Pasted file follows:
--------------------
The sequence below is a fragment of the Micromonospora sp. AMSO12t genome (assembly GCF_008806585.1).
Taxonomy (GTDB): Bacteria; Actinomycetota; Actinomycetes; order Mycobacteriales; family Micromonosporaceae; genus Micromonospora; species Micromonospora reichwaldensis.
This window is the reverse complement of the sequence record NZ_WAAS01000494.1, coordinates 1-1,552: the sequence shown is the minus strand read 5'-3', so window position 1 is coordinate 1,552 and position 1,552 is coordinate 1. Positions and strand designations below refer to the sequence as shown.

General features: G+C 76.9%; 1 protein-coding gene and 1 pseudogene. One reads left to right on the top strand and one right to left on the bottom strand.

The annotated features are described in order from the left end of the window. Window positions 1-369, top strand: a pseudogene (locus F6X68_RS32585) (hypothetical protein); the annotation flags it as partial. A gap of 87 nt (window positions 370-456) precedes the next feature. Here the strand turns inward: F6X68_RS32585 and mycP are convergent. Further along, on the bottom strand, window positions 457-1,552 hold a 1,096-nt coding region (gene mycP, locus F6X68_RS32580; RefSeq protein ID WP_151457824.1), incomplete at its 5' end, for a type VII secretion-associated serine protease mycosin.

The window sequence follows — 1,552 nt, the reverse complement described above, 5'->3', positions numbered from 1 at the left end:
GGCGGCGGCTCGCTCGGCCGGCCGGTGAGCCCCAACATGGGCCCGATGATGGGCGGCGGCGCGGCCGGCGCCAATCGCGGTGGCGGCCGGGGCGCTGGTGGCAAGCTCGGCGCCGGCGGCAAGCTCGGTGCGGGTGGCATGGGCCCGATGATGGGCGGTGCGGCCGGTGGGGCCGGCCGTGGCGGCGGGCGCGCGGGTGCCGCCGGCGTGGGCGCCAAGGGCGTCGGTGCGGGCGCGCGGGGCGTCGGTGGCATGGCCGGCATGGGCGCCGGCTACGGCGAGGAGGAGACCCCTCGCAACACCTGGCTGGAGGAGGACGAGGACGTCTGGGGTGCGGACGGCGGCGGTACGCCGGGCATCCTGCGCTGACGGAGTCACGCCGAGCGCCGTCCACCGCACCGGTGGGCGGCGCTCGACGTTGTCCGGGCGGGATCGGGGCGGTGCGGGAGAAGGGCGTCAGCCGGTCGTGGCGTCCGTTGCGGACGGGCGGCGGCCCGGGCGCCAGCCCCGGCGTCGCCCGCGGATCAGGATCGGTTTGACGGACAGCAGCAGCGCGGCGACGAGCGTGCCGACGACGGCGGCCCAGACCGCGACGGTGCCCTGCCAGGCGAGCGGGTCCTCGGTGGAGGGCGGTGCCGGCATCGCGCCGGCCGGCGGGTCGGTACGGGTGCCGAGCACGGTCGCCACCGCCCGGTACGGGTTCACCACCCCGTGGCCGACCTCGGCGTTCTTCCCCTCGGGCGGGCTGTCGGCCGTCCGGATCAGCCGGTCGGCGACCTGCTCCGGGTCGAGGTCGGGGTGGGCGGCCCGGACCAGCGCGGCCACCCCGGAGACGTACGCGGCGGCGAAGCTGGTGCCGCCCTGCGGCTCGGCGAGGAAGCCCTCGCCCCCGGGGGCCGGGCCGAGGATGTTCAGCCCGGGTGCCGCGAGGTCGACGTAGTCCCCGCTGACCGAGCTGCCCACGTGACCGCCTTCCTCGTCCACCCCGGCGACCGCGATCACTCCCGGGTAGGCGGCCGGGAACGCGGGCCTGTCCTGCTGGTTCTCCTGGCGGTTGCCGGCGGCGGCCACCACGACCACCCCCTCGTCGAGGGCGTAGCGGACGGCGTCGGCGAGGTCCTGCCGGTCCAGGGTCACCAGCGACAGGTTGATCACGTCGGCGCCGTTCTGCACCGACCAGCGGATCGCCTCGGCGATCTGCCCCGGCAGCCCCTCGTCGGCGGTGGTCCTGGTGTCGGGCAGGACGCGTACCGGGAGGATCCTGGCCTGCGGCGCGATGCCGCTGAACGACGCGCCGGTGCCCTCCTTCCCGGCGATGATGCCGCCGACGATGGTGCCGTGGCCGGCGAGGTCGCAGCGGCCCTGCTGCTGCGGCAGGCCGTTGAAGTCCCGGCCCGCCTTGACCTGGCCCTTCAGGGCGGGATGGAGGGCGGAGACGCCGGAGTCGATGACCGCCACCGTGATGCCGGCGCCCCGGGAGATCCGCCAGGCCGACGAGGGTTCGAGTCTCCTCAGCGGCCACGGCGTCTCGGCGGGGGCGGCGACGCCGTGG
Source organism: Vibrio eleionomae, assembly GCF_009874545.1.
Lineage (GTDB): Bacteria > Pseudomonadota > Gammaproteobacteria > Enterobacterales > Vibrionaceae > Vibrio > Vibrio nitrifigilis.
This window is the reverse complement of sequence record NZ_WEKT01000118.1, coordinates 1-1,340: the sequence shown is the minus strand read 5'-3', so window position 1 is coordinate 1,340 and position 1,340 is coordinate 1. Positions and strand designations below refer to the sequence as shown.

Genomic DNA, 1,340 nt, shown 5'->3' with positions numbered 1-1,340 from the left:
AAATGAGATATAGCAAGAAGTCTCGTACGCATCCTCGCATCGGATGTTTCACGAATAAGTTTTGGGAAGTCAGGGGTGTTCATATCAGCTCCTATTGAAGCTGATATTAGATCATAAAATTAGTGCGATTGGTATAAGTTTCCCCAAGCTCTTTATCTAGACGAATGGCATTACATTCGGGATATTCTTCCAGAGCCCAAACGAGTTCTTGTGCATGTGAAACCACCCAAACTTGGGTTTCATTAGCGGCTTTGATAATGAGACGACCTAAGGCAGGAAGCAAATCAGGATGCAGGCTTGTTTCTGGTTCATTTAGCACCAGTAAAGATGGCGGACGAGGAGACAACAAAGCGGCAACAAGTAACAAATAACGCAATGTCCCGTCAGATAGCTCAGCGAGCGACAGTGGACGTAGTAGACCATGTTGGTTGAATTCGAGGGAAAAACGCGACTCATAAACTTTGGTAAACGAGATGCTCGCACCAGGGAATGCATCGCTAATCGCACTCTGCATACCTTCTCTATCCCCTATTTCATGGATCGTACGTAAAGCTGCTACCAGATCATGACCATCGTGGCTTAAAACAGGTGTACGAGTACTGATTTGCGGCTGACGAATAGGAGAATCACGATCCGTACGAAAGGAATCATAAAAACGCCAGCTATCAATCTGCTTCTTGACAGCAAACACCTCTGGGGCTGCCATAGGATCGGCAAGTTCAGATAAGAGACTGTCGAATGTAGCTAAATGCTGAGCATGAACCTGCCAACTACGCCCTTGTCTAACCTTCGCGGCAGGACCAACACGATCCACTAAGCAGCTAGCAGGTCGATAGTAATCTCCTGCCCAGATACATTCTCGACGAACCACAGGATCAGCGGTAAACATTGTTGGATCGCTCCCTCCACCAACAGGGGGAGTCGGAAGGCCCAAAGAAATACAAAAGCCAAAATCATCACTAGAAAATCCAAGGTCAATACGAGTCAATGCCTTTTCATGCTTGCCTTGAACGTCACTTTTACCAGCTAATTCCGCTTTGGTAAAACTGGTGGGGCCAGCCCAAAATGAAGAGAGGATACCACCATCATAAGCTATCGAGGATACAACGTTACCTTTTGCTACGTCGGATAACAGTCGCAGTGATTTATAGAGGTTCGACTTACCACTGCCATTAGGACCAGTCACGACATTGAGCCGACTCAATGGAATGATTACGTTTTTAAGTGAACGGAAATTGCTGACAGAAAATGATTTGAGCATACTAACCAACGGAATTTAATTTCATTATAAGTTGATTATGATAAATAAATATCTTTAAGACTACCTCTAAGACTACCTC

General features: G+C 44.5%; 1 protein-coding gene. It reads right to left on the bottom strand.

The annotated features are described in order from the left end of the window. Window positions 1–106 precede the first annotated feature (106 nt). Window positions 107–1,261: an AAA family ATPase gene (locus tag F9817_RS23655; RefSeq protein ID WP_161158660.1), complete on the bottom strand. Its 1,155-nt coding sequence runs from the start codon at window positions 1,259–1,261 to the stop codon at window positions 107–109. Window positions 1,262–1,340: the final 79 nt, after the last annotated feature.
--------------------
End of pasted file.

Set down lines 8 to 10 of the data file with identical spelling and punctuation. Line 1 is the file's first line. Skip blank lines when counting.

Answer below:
Source organism: Vibrio eleionomae, assembly GCF_009874545.1.
Lineage (GTDB): Bacteria > Pseudomonadota > Gammaproteobacteria > Enterobacterales > Vibrionaceae > Vibrio > Vibrio nitrifigilis.
This window is the reverse complement of sequence record NZ_WEKT01000118.1, coordinates 1-1,340: the sequence shown is the minus strand read 5'-3', so window position 1 is coordinate 1,340 and position 1,340 is coordinate 1. Positions and strand designations below refer to the sequence as shown.